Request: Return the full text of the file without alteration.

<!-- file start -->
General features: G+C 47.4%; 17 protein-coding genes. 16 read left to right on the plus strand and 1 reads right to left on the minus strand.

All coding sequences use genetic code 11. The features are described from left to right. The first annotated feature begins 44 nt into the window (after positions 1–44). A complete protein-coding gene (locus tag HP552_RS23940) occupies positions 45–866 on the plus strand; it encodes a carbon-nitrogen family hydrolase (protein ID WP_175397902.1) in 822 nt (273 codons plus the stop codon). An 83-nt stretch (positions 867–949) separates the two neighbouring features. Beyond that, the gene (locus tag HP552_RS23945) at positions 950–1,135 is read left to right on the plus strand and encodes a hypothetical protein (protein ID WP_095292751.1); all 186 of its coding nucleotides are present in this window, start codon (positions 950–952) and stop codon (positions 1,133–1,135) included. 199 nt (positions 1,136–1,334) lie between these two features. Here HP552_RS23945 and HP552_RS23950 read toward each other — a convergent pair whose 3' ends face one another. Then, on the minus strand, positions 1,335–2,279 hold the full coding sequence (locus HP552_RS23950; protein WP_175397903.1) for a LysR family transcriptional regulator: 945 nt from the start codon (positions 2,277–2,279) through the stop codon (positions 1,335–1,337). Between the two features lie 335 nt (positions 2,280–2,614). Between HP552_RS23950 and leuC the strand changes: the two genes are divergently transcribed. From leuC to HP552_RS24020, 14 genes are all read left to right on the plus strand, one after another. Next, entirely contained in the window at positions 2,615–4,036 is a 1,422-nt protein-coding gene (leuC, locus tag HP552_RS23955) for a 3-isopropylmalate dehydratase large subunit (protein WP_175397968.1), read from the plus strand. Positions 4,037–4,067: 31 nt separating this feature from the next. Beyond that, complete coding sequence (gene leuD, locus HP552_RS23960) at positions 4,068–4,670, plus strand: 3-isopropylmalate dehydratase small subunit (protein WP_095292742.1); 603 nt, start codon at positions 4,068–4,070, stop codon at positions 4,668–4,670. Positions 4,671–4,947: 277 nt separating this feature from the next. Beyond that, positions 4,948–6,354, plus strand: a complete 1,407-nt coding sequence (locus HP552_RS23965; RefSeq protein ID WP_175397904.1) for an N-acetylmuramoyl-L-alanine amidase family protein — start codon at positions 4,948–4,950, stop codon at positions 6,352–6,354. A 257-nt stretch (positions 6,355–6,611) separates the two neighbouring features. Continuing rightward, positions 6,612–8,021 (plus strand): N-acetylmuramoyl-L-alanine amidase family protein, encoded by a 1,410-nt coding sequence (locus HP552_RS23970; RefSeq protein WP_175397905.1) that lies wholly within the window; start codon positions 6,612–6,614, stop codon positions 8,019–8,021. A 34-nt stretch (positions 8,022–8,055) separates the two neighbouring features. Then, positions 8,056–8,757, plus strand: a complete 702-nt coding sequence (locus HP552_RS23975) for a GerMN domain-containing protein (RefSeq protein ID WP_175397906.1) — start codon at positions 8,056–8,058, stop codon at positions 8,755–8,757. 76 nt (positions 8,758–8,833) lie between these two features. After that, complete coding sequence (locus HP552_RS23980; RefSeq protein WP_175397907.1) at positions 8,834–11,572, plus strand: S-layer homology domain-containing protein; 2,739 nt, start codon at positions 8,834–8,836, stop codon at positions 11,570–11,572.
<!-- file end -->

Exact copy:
General features: G+C 47.4%; 17 protein-coding genes. 16 read left to right on the plus strand and 1 reads right to left on the minus strand.

All coding sequences use genetic code 11. The features are described from left to right. The first annotated feature begins 44 nt into the window (after positions 1–44). A complete protein-coding gene (locus tag HP552_RS23940) occupies positions 45–866 on the plus strand; it encodes a carbon-nitrogen family hydrolase (protein ID WP_175397902.1) in 822 nt (273 codons plus the stop codon). An 83-nt stretch (positions 867–949) separates the two neighbouring features. Beyond that, the gene (locus tag HP552_RS23945) at positions 950–1,135 is read left to right on the plus strand and encodes a hypothetical protein (protein ID WP_095292751.1); all 186 of its coding nucleotides are present in this window, start codon (positions 950–952) and stop codon (positions 1,133–1,135) included. 199 nt (positions 1,136–1,334) lie between these two features. Here HP552_RS23945 and HP552_RS23950 read toward each other — a convergent pair whose 3' ends face one another. Then, on the minus strand, positions 1,335–2,279 hold the full coding sequence (locus HP552_RS23950; protein WP_175397903.1) for a LysR family transcriptional regulator: 945 nt from the start codon (positions 2,277–2,279) through the stop codon (positions 1,335–1,337). Between the two features lie 335 nt (positions 2,280–2,614). Between HP552_RS23950 and leuC the strand changes: the two genes are divergently transcribed. From leuC to HP552_RS24020, 14 genes are all read left to right on the plus strand, one after another. Next, entirely contained in the window at positions 2,615–4,036 is a 1,422-nt protein-coding gene (leuC, locus tag HP552_RS23955) for a 3-isopropylmalate dehydratase large subunit (protein WP_175397968.1), read from the plus strand. Positions 4,037–4,067: 31 nt separating this feature from the next. Beyond that, complete coding sequence (gene leuD, locus HP552_RS23960) at positions 4,068–4,670, plus strand: 3-isopropylmalate dehydratase small subunit (protein WP_095292742.1); 603 nt, start codon at positions 4,068–4,070, stop codon at positions 4,668–4,670. Positions 4,671–4,947: 277 nt separating this feature from the next. Beyond that, positions 4,948–6,354, plus strand: a complete 1,407-nt coding sequence (locus HP552_RS23965; RefSeq protein ID WP_175397904.1) for an N-acetylmuramoyl-L-alanine amidase family protein — start codon at positions 4,948–4,950, stop codon at positions 6,352–6,354. A 257-nt stretch (positions 6,355–6,611) separates the two neighbouring features. Continuing rightward, positions 6,612–8,021 (plus strand): N-acetylmuramoyl-L-alanine amidase family protein, encoded by a 1,410-nt coding sequence (locus HP552_RS23970; RefSeq protein WP_175397905.1) that lies wholly within the window; start codon positions 6,612–6,614, stop codon positions 8,019–8,021. A 34-nt stretch (positions 8,022–8,055) separates the two neighbouring features. Then, positions 8,056–8,757, plus strand: a complete 702-nt coding sequence (locus HP552_RS23975) for a GerMN domain-containing protein (RefSeq protein ID WP_175397906.1) — start codon at positions 8,056–8,058, stop codon at positions 8,755–8,757. 76 nt (positions 8,758–8,833) lie between these two features. After that, complete coding sequence (locus HP552_RS23980; RefSeq protein WP_175397907.1) at positions 8,834–11,572, plus strand: S-layer homology domain-containing protein; 2,739 nt, start codon at positions 8,834–8,836, stop codon at positions 11,570–11,572.